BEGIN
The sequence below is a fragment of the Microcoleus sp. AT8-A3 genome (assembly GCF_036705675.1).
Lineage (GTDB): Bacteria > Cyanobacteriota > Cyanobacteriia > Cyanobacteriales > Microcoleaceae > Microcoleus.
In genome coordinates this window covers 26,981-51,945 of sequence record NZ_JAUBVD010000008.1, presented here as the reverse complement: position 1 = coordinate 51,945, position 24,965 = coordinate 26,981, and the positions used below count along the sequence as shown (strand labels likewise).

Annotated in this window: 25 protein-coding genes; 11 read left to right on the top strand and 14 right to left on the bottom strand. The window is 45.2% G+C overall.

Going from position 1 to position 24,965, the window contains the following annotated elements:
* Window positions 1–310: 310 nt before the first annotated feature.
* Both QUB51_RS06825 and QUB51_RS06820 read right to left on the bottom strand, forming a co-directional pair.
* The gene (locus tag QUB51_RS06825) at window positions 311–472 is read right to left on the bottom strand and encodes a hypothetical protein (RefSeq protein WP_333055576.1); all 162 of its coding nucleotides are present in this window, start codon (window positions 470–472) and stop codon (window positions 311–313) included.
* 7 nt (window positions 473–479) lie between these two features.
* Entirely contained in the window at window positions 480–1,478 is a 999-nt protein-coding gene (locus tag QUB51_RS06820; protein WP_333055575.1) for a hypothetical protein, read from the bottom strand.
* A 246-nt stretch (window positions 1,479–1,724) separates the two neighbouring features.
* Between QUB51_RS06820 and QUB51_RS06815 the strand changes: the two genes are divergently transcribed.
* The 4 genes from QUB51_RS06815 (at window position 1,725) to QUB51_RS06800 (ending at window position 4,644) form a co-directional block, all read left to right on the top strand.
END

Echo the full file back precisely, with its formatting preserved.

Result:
The sequence below is a fragment of the Microcoleus sp. AT8-A3 genome (assembly GCF_036705675.1).
Lineage (GTDB): Bacteria > Cyanobacteriota > Cyanobacteriia > Cyanobacteriales > Microcoleaceae > Microcoleus.
In genome coordinates this window covers 26,981-51,945 of sequence record NZ_JAUBVD010000008.1, presented here as the reverse complement: position 1 = coordinate 51,945, position 24,965 = coordinate 26,981, and the positions used below count along the sequence as shown (strand labels likewise).

Annotated in this window: 25 protein-coding genes; 11 read left to right on the top strand and 14 right to left on the bottom strand. The window is 45.2% G+C overall.

Going from position 1 to position 24,965, the window contains the following annotated elements:
* Window positions 1–310: 310 nt before the first annotated feature.
* Both QUB51_RS06825 and QUB51_RS06820 read right to left on the bottom strand, forming a co-directional pair.
* The gene (locus tag QUB51_RS06825) at window positions 311–472 is read right to left on the bottom strand and encodes a hypothetical protein (RefSeq protein WP_333055576.1); all 162 of its coding nucleotides are present in this window, start codon (window positions 470–472) and stop codon (window positions 311–313) included.
* 7 nt (window positions 473–479) lie between these two features.
* Entirely contained in the window at window positions 480–1,478 is a 999-nt protein-coding gene (locus tag QUB51_RS06820; protein WP_333055575.1) for a hypothetical protein, read from the bottom strand.
* A 246-nt stretch (window positions 1,479–1,724) separates the two neighbouring features.
* Between QUB51_RS06820 and QUB51_RS06815 the strand changes: the two genes are divergently transcribed.
* The 4 genes from QUB51_RS06815 (at window position 1,725) to QUB51_RS06800 (ending at window position 4,644) form a co-directional block, all read left to right on the top strand.